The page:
It’s all in your mind, man.
The philosopher in me is used to hearing this, usually expressed with either concern for my well-being or a desire for me to leave the room. My response, typically, is to utter “exactly!” as the door closes behind me. Most people accept that at least some things are just in the mind: subjective sensations such as feelings of warmth and coolness, or how things taste, and even colors. But in fact, I think, it is all in the mind.
Consider a typical dream. You’re on an island, say, in the Caribbean, the sun is shining, the ocean is a gorgeous blue, you’re sipping a cool pina colada, under a coconut tree, with (literally) the man or woman of your dreams, or maybe both … And then you wake up. And you’re in your bed, at night, in winter, in New Jersey, with no sunshine, no ocean, no pina colada, and desperately, desperately alone. We’re all familiar with this phenomenon: how things appear in the dream is just not how things really are. But we’re less familiar with the implications.
In the dream, at one moment, you gazed at the coconut tree. But what, exactly, were you seeing there?
It was not a real -- that is, physical -- tree, because there is no physical coconut tree in your lonely New Jersey room. Indeed it could not have been a physical tree because, while dreaming, your eyes were closed: you weren’t physically seeing anything at all. You must have been seeing something else: a mental image of a tree, a mental tree. The same goes for everything else in a dream. What we see in dreams are mental images.
Could we say, perhaps, that your dream was of some physical tree you have seen, which your memory is now recalling? After all, even if a dream is essentially fictional it is based in reality: you have seen trees, and oceans, and islands, and your mind and memory are capable of storing and reordering all the components in new ways.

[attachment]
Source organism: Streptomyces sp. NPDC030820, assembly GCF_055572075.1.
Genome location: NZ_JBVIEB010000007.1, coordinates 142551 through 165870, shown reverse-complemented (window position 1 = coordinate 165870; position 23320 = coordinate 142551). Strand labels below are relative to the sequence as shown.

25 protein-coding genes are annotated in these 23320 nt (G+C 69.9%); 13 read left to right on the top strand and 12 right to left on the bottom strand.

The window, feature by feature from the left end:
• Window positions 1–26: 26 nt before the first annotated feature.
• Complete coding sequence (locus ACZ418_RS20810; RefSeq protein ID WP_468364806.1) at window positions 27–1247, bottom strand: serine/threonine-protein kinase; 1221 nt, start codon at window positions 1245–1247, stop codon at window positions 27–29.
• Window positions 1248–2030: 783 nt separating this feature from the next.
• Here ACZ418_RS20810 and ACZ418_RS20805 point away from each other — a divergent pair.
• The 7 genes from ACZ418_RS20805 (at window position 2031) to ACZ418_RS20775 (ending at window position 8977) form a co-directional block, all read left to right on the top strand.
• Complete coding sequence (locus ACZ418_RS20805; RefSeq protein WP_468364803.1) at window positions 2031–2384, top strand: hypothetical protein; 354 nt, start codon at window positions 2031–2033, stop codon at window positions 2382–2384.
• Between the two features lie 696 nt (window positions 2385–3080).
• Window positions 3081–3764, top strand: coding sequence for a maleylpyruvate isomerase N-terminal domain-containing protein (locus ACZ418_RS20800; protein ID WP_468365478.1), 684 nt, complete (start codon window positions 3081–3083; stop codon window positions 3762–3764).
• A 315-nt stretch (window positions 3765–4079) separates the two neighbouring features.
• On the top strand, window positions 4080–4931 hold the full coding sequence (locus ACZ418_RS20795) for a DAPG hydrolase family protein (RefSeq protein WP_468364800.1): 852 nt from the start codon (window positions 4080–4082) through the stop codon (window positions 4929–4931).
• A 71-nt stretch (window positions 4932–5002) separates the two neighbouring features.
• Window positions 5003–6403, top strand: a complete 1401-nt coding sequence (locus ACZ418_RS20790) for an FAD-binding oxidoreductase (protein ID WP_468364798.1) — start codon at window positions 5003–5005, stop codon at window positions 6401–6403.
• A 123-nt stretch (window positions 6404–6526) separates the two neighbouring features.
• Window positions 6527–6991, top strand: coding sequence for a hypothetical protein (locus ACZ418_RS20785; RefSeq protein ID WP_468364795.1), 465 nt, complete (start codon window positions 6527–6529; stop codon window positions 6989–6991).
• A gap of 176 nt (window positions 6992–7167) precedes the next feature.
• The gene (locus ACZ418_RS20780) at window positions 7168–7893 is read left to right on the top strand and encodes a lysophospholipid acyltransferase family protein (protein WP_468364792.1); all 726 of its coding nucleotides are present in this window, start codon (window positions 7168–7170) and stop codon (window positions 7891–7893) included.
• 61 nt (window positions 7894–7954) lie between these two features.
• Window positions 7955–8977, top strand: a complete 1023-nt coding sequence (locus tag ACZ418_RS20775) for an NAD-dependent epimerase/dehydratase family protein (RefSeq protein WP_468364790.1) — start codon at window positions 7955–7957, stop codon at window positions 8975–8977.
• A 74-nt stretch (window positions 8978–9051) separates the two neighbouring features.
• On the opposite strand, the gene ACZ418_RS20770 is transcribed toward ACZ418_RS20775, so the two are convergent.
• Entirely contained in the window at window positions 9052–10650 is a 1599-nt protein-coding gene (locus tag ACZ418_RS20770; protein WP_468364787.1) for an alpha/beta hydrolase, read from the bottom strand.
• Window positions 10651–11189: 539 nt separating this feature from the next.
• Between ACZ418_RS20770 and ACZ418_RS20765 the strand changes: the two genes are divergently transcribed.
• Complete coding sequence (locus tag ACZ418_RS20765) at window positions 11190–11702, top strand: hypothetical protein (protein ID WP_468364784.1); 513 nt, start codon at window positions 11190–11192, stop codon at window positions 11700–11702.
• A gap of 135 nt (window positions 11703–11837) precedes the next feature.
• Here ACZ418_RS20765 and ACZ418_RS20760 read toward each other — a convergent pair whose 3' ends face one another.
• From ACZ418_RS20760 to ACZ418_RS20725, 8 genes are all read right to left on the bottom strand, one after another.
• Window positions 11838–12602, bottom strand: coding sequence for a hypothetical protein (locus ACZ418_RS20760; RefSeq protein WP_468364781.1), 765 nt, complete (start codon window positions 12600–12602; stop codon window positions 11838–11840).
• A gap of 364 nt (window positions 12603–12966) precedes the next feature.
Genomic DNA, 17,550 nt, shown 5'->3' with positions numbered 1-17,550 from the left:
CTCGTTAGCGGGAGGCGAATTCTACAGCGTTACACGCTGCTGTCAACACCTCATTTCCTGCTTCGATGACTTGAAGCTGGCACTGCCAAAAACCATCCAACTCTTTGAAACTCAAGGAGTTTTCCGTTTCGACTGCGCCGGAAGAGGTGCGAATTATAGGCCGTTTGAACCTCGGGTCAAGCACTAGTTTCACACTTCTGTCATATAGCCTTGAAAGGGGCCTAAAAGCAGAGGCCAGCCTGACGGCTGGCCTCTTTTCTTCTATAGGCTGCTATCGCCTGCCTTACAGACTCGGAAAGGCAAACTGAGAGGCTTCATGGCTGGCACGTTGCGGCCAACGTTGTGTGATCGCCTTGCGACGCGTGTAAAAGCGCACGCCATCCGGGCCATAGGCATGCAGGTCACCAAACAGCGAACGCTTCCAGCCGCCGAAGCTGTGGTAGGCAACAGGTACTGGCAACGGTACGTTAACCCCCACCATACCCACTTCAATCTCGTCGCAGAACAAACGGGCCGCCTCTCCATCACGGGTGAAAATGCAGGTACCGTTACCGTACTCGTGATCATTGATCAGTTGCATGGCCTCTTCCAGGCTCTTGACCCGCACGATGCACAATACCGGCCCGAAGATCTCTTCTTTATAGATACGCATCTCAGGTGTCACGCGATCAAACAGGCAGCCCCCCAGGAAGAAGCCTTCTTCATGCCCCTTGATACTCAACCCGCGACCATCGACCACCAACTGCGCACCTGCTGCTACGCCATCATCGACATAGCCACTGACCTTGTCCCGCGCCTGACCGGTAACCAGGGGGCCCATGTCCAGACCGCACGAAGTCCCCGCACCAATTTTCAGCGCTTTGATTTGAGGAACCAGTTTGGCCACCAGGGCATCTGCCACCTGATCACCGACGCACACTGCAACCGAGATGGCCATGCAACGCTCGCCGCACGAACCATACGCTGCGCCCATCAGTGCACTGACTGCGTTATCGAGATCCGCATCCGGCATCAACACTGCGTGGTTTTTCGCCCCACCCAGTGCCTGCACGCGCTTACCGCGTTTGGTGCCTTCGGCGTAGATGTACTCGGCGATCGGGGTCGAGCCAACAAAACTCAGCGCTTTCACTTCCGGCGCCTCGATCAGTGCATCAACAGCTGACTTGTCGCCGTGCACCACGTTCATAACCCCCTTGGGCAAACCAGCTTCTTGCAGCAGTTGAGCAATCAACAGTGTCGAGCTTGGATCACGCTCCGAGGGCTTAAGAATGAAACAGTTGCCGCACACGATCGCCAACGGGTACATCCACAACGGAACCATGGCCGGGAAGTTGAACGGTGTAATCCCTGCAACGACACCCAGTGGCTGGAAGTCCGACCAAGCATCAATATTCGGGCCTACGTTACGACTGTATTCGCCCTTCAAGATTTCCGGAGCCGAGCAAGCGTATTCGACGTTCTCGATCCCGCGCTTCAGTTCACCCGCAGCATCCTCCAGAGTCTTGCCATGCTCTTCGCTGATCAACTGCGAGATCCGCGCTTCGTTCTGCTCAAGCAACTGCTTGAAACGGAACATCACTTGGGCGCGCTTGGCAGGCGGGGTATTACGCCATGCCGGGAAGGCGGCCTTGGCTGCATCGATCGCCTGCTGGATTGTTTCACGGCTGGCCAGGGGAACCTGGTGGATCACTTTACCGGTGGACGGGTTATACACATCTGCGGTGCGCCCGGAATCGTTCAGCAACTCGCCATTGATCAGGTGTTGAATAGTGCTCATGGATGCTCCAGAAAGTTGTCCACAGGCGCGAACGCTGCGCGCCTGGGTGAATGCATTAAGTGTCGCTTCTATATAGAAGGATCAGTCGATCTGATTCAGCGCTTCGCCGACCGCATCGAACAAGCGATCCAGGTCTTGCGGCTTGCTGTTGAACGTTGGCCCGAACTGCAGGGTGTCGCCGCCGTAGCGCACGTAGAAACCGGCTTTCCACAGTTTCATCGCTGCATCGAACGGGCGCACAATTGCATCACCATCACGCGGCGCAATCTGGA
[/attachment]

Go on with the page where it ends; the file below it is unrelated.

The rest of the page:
That may be true -- but still. When you “store” a memory, so to speak, just what are you storing? The real physical tree? But how can any physical object literally be “stored” in a mind? Whatever goes on in your mind must ultimately be grounded in your brain. But the real physical tree surely is not literally stored anywhere in your brain. Similarly, when your mind calls up a memory, just what is it calling up exactly? Again, the real physical tree? But that tree is far far away; it may even by now be long out of existence. It makes more sense to say this: what gets stored in memory, and “recalled,” is not the physical object itself, but some mental image of it. Mental images can be stored in minds, and can exist long after the physical object of which they’re an image is gone.
Now you are awake. If you are lucky, you’re reading this book right now on an island, in the Caribbean, the sun is shining, the ocean is blue, you’re sipping a cool pina colada, under a coconut tree, with the men and women of your dreams … Look at the tree. Your visual experience is in every way exactly like your dreamed visual experience of that tree. But in a dream, what you see are only mental images of objects. So what you see, when, while awake, you look at a tree -- is not a real physical tree.
It is all in your mind, man.